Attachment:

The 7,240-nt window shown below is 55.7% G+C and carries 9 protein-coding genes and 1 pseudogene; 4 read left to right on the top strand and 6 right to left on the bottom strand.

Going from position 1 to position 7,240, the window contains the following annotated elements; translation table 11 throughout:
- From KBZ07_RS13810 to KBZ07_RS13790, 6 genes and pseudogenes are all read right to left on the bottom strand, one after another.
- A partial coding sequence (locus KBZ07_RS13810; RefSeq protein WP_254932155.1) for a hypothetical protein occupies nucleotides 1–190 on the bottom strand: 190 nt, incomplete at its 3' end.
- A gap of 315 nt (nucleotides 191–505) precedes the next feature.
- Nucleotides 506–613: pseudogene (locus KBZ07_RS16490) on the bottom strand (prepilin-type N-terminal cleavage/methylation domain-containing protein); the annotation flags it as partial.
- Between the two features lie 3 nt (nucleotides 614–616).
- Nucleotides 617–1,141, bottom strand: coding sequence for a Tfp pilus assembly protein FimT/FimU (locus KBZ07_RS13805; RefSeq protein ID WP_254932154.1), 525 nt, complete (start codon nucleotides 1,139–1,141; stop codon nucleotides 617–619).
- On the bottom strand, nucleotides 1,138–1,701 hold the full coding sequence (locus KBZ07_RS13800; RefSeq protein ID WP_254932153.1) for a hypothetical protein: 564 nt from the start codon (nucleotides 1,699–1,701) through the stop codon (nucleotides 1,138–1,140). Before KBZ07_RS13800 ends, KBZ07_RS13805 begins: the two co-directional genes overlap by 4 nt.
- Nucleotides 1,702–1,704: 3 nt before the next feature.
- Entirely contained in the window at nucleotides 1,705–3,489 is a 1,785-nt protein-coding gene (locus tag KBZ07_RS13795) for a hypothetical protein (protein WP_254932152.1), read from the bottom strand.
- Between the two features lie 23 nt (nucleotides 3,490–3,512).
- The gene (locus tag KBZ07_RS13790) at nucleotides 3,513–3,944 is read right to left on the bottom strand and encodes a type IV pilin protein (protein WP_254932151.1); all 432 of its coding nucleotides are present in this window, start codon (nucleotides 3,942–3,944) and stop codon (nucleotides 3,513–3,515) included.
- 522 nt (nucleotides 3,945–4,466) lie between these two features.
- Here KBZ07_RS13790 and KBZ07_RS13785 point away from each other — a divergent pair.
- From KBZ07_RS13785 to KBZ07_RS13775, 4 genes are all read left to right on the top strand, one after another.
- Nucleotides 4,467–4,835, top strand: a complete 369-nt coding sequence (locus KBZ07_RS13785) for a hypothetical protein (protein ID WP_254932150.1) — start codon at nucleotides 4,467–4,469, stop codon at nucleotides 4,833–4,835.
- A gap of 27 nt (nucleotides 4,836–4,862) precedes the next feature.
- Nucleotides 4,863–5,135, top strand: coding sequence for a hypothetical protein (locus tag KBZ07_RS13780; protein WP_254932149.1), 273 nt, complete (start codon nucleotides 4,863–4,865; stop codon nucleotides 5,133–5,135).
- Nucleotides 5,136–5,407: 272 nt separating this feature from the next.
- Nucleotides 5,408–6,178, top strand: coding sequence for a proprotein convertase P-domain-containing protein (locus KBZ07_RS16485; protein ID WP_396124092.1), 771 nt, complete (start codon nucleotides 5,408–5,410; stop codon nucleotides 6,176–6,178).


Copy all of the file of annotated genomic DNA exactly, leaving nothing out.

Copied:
The 7,240-nt window shown below is 55.7% G+C and carries 9 protein-coding genes and 1 pseudogene; 4 read left to right on the top strand and 6 right to left on the bottom strand.

Going from position 1 to position 7,240, the window contains the following annotated elements; translation table 11 throughout:
- From KBZ07_RS13810 to KBZ07_RS13790, 6 genes and pseudogenes are all read right to left on the bottom strand, one after another.
- A partial coding sequence (locus KBZ07_RS13810; RefSeq protein WP_254932155.1) for a hypothetical protein occupies nucleotides 1–190 on the bottom strand: 190 nt, incomplete at its 3' end.
- A gap of 315 nt (nucleotides 191–505) precedes the next feature.
- Nucleotides 506–613: pseudogene (locus KBZ07_RS16490) on the bottom strand (prepilin-type N-terminal cleavage/methylation domain-containing protein); the annotation flags it as partial.
- Between the two features lie 3 nt (nucleotides 614–616).
- Nucleotides 617–1,141, bottom strand: coding sequence for a Tfp pilus assembly protein FimT/FimU (locus KBZ07_RS13805; RefSeq protein ID WP_254932154.1), 525 nt, complete (start codon nucleotides 1,139–1,141; stop codon nucleotides 617–619).
- On the bottom strand, nucleotides 1,138–1,701 hold the full coding sequence (locus KBZ07_RS13800; RefSeq protein ID WP_254932153.1) for a hypothetical protein: 564 nt from the start codon (nucleotides 1,699–1,701) through the stop codon (nucleotides 1,138–1,140). Before KBZ07_RS13800 ends, KBZ07_RS13805 begins: the two co-directional genes overlap by 4 nt.
- Nucleotides 1,702–1,704: 3 nt before the next feature.
- Entirely contained in the window at nucleotides 1,705–3,489 is a 1,785-nt protein-coding gene (locus tag KBZ07_RS13795) for a hypothetical protein (protein WP_254932152.1), read from the bottom strand.
- Between the two features lie 23 nt (nucleotides 3,490–3,512).
- The gene (locus tag KBZ07_RS13790) at nucleotides 3,513–3,944 is read right to left on the bottom strand and encodes a type IV pilin protein (protein WP_254932151.1); all 432 of its coding nucleotides are present in this window, start codon (nucleotides 3,942–3,944) and stop codon (nucleotides 3,513–3,515) included.
- 522 nt (nucleotides 3,945–4,466) lie between these two features.
- Here KBZ07_RS13790 and KBZ07_RS13785 point away from each other — a divergent pair.
- From KBZ07_RS13785 to KBZ07_RS13775, 4 genes are all read left to right on the top strand, one after another.
- Nucleotides 4,467–4,835, top strand: a complete 369-nt coding sequence (locus KBZ07_RS13785) for a hypothetical protein (protein ID WP_254932150.1) — start codon at nucleotides 4,467–4,469, stop codon at nucleotides 4,833–4,835.
- A gap of 27 nt (nucleotides 4,836–4,862) precedes the next feature.
- Nucleotides 4,863–5,135, top strand: coding sequence for a hypothetical protein (locus tag KBZ07_RS13780; protein WP_254932149.1), 273 nt, complete (start codon nucleotides 4,863–4,865; stop codon nucleotides 5,133–5,135).
- Nucleotides 5,136–5,407: 272 nt separating this feature from the next.
- Nucleotides 5,408–6,178, top strand: coding sequence for a proprotein convertase P-domain-containing protein (locus KBZ07_RS16485; protein ID WP_396124092.1), 771 nt, complete (start codon nucleotides 5,408–5,410; stop codon nucleotides 6,176–6,178).